Death Of A Professional Stuntman
By David Hague
The recent death of a professional stuntman filming in a Brisbane Tavern (Queensland Australia) should send shockwaves through all ranks of filmmakers - commercial and amateur.
In case you missed it (highly unlikely I know as these things spread like lighting in close knit communities such as filmmakers), Gold Coast based Johann Ofner was on set participating in a music video for Bliss n Eso an Australian hip hop group.
There are many things yet to be fully investigated by the police, but so far it appears that he was hit by two blanks in the chest at close range and, despite CPR efforts by fellow crew members, was pronounced dead at the film site.
"We do not know specifically how those injuries have occurred at this point in time and that will be subject of our investigation," Detective Inspector Tom Armitt said.
"The video production crew and our team are currently working with the police in their investigation."
It has been reported a number of firearms were being used on set. Specifics of the case are unable to be confirmed including if there were safety officers on site.
Wade Krawczyk, an expert in this area and an armourer in his own right told Australian Videocamera "I've already had a number of phone calls from others in the business on this. Nobody has said it was anyone qualified they know. I suspect (my suspicion only) that they just did this guerrilla style, brought some weapons in and did it without qualified supervision. Time will tell. But it's a lesson for all."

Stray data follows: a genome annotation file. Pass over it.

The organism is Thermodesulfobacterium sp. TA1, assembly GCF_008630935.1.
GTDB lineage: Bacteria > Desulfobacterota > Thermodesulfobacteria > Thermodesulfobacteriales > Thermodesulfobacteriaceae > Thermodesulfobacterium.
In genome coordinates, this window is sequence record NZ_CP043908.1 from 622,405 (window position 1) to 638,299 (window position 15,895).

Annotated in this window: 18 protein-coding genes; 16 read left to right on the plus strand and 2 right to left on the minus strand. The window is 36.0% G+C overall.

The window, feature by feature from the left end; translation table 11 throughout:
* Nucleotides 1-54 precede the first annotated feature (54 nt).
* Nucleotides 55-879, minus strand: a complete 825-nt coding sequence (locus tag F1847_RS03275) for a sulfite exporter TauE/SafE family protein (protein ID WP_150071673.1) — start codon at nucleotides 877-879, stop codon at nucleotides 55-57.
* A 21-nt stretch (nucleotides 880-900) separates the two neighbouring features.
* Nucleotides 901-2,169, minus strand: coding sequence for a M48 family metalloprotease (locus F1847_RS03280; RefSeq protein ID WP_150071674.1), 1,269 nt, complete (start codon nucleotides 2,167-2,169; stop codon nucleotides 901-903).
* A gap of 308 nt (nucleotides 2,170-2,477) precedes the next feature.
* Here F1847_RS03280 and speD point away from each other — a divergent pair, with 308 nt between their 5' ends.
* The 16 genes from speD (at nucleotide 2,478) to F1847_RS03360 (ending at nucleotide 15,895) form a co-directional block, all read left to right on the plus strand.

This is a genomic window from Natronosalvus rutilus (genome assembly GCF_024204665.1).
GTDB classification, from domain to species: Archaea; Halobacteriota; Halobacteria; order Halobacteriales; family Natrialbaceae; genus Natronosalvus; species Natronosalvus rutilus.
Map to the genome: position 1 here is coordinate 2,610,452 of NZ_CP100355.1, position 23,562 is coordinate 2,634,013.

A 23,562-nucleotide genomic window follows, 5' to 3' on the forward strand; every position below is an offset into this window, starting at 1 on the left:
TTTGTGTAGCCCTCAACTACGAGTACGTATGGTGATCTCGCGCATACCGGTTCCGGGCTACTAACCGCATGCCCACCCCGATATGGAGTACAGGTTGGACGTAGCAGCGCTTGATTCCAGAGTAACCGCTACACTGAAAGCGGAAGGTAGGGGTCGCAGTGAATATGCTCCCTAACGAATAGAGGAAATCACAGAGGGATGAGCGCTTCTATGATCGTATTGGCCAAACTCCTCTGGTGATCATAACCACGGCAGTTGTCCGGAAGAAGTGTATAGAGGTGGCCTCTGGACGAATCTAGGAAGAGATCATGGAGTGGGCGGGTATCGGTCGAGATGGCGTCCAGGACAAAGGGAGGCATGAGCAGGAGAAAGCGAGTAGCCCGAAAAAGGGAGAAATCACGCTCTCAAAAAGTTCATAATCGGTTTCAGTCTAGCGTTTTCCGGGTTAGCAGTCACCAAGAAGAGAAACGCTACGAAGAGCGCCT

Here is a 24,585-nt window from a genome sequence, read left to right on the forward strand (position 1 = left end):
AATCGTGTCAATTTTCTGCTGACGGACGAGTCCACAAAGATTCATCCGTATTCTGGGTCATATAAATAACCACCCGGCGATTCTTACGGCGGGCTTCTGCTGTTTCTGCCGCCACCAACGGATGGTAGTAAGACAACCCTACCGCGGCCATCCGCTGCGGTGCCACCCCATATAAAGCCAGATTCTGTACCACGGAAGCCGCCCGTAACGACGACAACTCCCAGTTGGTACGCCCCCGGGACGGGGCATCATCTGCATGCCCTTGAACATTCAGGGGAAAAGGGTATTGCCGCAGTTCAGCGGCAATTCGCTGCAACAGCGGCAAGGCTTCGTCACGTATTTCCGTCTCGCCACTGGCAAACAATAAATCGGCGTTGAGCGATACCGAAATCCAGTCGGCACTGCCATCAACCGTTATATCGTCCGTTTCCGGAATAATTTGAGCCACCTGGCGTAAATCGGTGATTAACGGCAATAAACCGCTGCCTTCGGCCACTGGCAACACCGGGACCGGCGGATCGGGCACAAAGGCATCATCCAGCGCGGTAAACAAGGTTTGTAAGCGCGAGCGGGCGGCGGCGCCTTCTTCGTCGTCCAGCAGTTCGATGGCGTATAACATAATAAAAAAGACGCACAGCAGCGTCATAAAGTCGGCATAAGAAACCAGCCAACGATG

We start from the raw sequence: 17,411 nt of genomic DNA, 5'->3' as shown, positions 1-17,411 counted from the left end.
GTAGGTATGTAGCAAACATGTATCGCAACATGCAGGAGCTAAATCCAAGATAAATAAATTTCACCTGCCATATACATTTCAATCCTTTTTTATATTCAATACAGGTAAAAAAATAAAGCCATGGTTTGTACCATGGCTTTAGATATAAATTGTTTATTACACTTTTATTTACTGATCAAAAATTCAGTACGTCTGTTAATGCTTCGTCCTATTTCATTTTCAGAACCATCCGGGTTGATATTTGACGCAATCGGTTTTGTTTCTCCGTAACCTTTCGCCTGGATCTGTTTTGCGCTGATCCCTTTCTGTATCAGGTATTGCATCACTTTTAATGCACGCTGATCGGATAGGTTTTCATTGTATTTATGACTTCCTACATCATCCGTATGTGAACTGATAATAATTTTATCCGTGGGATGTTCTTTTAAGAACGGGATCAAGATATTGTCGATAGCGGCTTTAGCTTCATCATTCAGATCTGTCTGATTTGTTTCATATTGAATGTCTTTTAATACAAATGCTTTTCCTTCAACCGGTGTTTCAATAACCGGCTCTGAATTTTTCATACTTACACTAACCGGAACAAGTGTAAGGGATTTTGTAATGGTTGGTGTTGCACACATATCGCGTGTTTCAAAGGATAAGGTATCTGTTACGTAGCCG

"As I said on another related thread, if you are going to roll a car on screen, you get in a stunt coordinator. If you are using weapons, you get a qualified armourer."
"I have spoken to young film makers, sometimes on behalf of Screen Queensland about this subject. It MUST be factored into production, even when using dummy weapons. Use of such dummy weapons in public places have led to calls to police and public alarm in the recent past. Use of real, or firing weapons requires someone qualified to handle them BYLAW."
Zoe Angus, the national director of equity with the Media, Entertainment and Arts Alliance (MEAA), said she would closely watch the findings of Queensland police's criminal investigation into the death.
"There have been no instances of fatalities to our knowledge in the recent past, and that is because we have very rigorous standards in relation to safety," she told the ABC.
"There needs to be permits, need a licenced armourer and a qualified armourer to supply the weapons, if weapons are going to be discharged the police have to be notified in advance and a safety officer on set who will do a safety breakdown, if there's any live action around use of the firearms, then a stunt coordinator needs to be engaged," she said.
The major lesson here of course is that if you are making a film that requires firearms scenes, make sure everything is in order. Check with the local police regarding local laws (it varies from state to state), as well as the MEAA and contact an expert such as Wade Krawczyk to get contacts regarding reliable and licenced personnel that are needed.